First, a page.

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E-Learning Development Grants


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Investigating IPython notebook servers for teaching physics

By Janina Dewitz, on 7 October 2015

To support first and third year Physics & Astronomy undergraduates in using ipython notebooks to understand important concepts in their courses, and perform complex calculations.

IPython notebooks
IPython is an interactive version of the language python, which is used extensively throughout the world; it is also now taught to all first- and second-year students on the main stream in Physics & Astronomy.  The IPython Notebook, which has evolved into the Jupyter notebook, is a web-based application that allows the user to mix code, text and visualisation.  See ipython.org and jupyter.org for more information about these technologies.

One key use in supporting learning in Physics is to make lecture notes interactive: rather than having a static diagram or graph of a process, include some code to generate the graph so that the student can adjust various parameters (corresponding to physical processes) and see the results.  This gives a new, intuitive understanding of complex physics problems.

The other key use envisaged was to enable complex problems in quantum mechanics to be solved numerically.  Standard approaches to teaching quantum mechanics rely on analytical (pen-and-paper) solution of problems, but are limited to only a few examples which can be solved by undergraduates.  The ipython notebook will allow complex, real-life problems to be tackled, again giving new, deeper insight into the subject being studied, and making the learning process active.  It will also enable students to perform calculations which parallel current research.

The ELDG provided funds for a PhD student to assist the PI in creating videos covering: the installation of an ipython notebook distribution; the use of ipython; and support of students in learning ipython.  Engagement of the PhD student in creation of new notebooks was a possible extension.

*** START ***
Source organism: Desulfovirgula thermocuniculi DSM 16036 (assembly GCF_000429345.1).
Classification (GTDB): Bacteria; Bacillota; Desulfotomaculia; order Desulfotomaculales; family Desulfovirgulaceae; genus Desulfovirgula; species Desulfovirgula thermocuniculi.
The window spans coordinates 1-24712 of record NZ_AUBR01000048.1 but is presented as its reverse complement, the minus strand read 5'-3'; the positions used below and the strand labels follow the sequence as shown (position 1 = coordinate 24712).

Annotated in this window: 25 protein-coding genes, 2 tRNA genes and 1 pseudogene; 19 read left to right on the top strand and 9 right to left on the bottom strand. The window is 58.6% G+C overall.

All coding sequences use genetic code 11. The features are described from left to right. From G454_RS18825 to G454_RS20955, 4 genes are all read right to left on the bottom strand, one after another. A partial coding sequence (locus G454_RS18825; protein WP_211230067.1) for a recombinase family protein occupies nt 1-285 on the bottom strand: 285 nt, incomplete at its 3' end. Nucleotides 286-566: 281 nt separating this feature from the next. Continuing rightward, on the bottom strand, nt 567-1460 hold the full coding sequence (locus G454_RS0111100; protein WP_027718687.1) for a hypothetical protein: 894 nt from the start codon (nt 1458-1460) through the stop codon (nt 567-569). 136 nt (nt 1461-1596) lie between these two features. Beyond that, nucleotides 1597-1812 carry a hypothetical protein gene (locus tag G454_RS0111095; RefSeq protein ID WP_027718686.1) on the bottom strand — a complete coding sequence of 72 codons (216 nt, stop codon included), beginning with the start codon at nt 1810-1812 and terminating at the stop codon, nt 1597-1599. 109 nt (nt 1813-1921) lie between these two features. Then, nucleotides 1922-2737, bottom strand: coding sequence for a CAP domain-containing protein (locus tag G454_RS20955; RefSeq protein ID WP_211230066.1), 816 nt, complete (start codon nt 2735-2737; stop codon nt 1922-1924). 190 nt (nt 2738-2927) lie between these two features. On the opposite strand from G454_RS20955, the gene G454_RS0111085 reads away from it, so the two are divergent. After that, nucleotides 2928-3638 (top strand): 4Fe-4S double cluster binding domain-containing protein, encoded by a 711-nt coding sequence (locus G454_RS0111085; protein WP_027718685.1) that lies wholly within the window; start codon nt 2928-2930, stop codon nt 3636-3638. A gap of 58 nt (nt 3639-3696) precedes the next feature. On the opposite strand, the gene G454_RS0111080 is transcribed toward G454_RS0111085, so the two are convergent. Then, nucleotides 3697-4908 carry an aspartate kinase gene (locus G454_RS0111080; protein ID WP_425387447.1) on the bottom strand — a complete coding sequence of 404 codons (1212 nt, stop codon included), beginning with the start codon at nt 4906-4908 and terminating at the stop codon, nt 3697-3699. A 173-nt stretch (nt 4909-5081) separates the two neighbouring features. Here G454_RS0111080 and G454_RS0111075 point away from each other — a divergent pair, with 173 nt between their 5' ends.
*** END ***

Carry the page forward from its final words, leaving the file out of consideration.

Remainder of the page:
The PhD student produced several videos covering the installation and use of ipython on a Mac, which were embedded into the Moodle page for a first year Physics course.

Unfinished Business
The project did not excel in engaging either the PhD student or the undergraduates in using ipython notebooks.  In particular, the PhD student was not engaged in undergraduate support or notebook creation.  The use of notebooks in the year 2014-2015 was rather limited: in one first year course, the lecture notes were converted to ipython notebooks, while in the third year course two notebooks were produced, but there was little engagement from undergraduates.

Lessons Learned
It is clear, in retrospect, that identifying a strongly motivated and interested PhD student before starting the grant (ideally during the planning and application phase) was necessary.  Planning the engagement of the student in notebook creation and the use of notebooks in the courses would have enabled significantly more progress to have been made.

Future Developments
Despite the relatively poor outcome of the ELDG project, there are a number of exciting developments in the exploration of ipython notebooks for teaching Physics.

  • All first and second year main stream physics students now learn python (Y1) and ipython notebooks (Y2)
  • A workshop was held in Week 0 of T1 this year to introduce Y3 non-main-stream students (Natural Sciences and Theoretical Physicists) to ipython notebooks which was very well attended
  • A number of ipython notebooks have already been created for the Y3 quantum mechanics course (see http://nbviewer.ipython.org/github/davidbowler/PHAS3226/tree/master/ for examples) and the course is being taught with more reference to these
  • A new ELDG project has been funded to create a UCL-based Jupyter hub: a central server accessible to UCL students to run ipython notebooks.  This hub enables new functionality including clicker-like polls which will enhance the use of notebooks in teaching.


posted on behalf of Prof David Bowler

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